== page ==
MARY JO MAYNES, is co-organizer of the research circle “Subjects, Objects, Agents: Young People’s Lives and Livelihoods in the Global South” based at the Interdisciplinary Center for the Study of Global Change at the University of Minnesota. They will be holding a conference in May 2018. Click here for more information.

      SCHY 2019
      It’s not too early to start networking with partners, plan papers, organize panels, and develop presentations for the next biennial SHCY conference to be held in Sydney, Australia, in June 2019


      Children’s Victorian Library Collection Unveiled in Orkney

      Maria Cowan, 12, her 10-year-old sister Clara, and their young cousin Isabella Bremner began producing their own library in 1864, sometimes with the help of other children. They named it Minervian Library and it is held at Orkney Library and Archive. A selection of the short stories, fairytales, poems, plays and newspaper articles is now on display in the Orkney Museum in Kirkwall. The exhibition was a collaborative venture between Orkney Archives, Orkney Museum and Kathryn Gleadle. Kathryn Gleadle is also co-authoring with Beth Rogers, “’A Library of Our Own Compositions’: The Minervian Library and Girlhood Creativity in Victorian Orkney.”

      Click to read the article published by BBC News.

      Classical Girls’ at Girl Museum

      What was life like for a girl in Classical Greece and Rome? Classical Greece and Rome are often called the birthplaces of Western history. During the period from 500 BCE to 250 CE, these civilizations flourished – bringing about achievements in fields like art, medicine, and philosophy that continue to influence us today. Evidence about young girls during this time can readily be found. Yet many museums do not include their stories. In this exhibit, we bring the girls of Classical Greece and Rome to life – showing how their daily lives were similar and different, both from each other and from our modern lives. Travel back with us and discover the surprisingly complex lives of girls.

      Visit the exhibition here.

      Contact Ashley E Remer for more information about Girl Museum as well as possible partnerships and collaborations.

      Podcasts & Blogs

      Pirouettes from the Past

      Listen to Melissa Klapper’s podcast, Pirouettes from the Past, tracing the history of ballet in America. The latest episode examines the history of dance recitals. Click here to listen to this episode along with previous instalments.

      Girl Speak

      GirlSpeak, produced by Girl Museum, is a monthly podcast about girls’ history, art, and culture. We explore topics like how girls are represented in art and museums, mythological stories and folktales, our favorite stories about awesome girls, and special topics related to our exhibitions and programs.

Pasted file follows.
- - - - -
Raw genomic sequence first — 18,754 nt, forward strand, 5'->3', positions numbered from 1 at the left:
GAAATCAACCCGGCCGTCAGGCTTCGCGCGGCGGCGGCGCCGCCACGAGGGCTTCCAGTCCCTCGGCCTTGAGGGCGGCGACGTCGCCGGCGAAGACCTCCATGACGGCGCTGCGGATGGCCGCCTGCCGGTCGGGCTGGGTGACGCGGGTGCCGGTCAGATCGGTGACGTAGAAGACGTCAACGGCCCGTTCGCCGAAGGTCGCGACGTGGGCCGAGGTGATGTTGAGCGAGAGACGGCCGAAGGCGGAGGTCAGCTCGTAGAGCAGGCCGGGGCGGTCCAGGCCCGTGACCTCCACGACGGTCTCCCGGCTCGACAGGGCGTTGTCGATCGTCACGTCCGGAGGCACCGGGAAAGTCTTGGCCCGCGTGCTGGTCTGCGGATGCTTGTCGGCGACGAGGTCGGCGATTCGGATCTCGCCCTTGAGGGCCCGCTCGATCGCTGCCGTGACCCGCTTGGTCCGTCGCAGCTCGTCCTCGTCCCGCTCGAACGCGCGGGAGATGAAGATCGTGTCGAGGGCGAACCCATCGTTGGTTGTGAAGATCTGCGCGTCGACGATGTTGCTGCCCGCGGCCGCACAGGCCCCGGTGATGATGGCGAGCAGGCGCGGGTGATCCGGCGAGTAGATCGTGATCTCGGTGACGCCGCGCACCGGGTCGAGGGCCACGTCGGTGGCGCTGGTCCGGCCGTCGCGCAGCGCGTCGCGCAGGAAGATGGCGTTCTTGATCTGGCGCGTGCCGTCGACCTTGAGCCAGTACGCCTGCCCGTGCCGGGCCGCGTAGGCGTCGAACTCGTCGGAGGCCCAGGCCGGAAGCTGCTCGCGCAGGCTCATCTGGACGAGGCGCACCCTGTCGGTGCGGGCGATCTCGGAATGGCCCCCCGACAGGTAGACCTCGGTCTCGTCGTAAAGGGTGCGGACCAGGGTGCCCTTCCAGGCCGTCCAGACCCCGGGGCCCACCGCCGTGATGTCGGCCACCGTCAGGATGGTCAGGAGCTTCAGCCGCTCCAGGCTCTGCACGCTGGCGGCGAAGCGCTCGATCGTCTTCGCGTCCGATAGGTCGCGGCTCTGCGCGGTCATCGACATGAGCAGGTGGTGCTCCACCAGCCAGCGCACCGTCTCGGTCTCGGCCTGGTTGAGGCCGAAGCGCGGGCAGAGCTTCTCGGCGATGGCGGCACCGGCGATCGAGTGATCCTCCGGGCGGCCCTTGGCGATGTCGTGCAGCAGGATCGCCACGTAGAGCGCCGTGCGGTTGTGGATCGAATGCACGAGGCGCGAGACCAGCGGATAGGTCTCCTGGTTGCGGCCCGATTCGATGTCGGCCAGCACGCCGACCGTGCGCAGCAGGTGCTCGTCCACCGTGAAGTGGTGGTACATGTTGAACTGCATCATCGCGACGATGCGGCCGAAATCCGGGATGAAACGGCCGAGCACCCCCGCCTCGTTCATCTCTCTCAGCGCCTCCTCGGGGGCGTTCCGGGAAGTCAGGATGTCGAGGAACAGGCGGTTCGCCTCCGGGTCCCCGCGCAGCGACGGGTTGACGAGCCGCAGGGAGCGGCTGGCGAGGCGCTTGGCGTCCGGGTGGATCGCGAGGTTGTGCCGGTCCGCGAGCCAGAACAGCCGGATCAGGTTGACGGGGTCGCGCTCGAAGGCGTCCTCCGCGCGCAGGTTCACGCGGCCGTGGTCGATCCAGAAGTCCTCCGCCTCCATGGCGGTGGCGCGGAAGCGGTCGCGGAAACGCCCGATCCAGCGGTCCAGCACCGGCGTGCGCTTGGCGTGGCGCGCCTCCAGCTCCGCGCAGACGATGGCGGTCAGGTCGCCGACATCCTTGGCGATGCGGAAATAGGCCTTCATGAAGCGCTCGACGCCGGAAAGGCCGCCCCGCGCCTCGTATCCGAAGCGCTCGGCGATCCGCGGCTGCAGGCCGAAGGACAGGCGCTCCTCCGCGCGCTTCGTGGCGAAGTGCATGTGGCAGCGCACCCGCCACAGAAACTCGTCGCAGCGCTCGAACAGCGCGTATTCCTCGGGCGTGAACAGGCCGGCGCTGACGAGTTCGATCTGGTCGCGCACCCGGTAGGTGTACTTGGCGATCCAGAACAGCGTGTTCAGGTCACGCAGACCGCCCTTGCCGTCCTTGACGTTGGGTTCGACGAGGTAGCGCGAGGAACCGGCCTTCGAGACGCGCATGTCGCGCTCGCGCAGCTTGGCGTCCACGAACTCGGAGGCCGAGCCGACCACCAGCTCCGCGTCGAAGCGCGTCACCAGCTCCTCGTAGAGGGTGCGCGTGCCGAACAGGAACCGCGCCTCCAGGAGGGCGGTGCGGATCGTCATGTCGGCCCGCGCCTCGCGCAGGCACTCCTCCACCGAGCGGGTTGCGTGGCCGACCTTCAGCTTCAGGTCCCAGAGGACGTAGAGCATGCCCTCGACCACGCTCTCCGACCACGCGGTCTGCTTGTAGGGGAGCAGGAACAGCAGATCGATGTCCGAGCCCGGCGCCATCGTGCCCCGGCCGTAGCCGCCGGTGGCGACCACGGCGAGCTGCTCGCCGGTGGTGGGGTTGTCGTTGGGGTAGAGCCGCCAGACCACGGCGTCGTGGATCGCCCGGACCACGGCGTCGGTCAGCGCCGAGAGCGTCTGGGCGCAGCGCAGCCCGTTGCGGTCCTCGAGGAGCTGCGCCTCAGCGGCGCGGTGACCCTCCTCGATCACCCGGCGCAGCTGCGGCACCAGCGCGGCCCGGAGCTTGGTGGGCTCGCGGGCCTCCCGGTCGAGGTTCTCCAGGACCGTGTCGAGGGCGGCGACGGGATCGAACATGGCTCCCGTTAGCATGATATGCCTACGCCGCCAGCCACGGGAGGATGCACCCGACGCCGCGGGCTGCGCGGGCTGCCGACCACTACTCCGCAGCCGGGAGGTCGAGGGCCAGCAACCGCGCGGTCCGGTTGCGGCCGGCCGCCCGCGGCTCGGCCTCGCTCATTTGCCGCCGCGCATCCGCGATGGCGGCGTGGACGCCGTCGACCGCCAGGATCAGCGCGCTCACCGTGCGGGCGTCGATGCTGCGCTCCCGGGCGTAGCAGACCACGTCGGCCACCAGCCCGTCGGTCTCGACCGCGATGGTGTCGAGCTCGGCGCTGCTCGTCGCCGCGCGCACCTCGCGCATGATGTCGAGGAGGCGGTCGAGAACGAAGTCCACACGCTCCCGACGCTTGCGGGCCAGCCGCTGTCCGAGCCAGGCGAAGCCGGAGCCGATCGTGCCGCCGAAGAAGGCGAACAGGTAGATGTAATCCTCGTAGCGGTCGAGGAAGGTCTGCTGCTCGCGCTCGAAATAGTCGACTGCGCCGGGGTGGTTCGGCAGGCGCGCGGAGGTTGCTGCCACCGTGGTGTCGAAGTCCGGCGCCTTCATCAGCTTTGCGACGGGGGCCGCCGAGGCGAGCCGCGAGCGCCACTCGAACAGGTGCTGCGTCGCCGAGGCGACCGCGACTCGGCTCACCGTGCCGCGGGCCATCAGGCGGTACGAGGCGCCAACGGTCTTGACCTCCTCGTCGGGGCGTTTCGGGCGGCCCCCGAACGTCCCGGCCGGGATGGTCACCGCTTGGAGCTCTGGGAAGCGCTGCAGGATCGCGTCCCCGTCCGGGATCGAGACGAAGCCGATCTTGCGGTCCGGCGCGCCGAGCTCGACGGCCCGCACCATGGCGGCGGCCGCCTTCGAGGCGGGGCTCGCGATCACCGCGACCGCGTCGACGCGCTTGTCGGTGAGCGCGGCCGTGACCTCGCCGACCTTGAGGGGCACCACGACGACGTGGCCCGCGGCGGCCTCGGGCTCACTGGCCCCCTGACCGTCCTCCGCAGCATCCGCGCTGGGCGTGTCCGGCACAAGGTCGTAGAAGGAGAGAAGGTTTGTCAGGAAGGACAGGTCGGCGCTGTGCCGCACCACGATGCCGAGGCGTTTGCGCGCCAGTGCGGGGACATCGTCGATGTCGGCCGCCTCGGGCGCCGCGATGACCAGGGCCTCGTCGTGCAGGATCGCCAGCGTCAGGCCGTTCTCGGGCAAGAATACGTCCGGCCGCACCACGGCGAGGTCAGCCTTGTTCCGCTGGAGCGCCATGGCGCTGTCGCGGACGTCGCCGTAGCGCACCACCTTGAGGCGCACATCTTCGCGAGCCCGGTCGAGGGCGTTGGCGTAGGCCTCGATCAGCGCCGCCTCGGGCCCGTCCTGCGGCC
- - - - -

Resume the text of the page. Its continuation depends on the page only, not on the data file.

Listen to our newest episode to celebrate the International Day of the Girl called ‘Girls in the Museum’. GirlSpeak is available at iTunes and http://girlmuseum.podbean.com/.

      LA Review of Books BLARB

      LA Review of Books BLARB
      The ‘New’ Muslim Woman: Fashionista and Suspect
      by Shenila Khoja-Moolji

      From the notorious Pepsi commercial and H&M’s video promoting their recycling project, to the cover of Vogue Arabia and CR Fashion Book, women donning the hijab are acquiring greater media visibility than ever before. On the face of it, this is a welcome development. For decades, feminist scholars and activists have been working towards disrupting the trope of the Muslim women as silent, submissive, and somehow uniquely oppressed. The growing prevalence of these new images hints at the potential to re-shape imaginations and open up possibilities for Muslim women, particularly in the West. Unfortunately, the reality is that these images are actually limiting and oppressive. Read more here.

      GHCN is your network. Send us any news, publications, announcements, conference notices, podcasts, blogs, CFP, etc., and we will share them with our community. We will be publishing this newsletter on a quarterly basis, with informal announcements sent out as emails or via social media.

    Last Minute Search fo Co-Panelist for UK Children’s History Society (Deadline Nov. 1)

    Karen Balcom posted the following call for panelists on H-Childhood:

    Hello –

    I am making a last minute effort to form a panel for the Children’s History Society conference at the University of Greenwich in June 2018. Theme of the Conference is Children and Youth on the Move. My paper would be on Greek adolescents and young adults in the 1950s who were relinquished for adoption by their parents in Greece, and then adopted by Aunts and Uncles in the US as a way to facilitate migration to the US. I’m looking for other schoalrs treating adoption as migration, or exploring other modes of child migration esp. in the immediate aftermath of WWII.

    The call for papers is at: https://histchild2018.wordpress.com/2017/07/02/call-for-papers/ Deadline is Nov. 1st.

    Contact me: balcomk@mcmaster.ca

    Thanks! Karen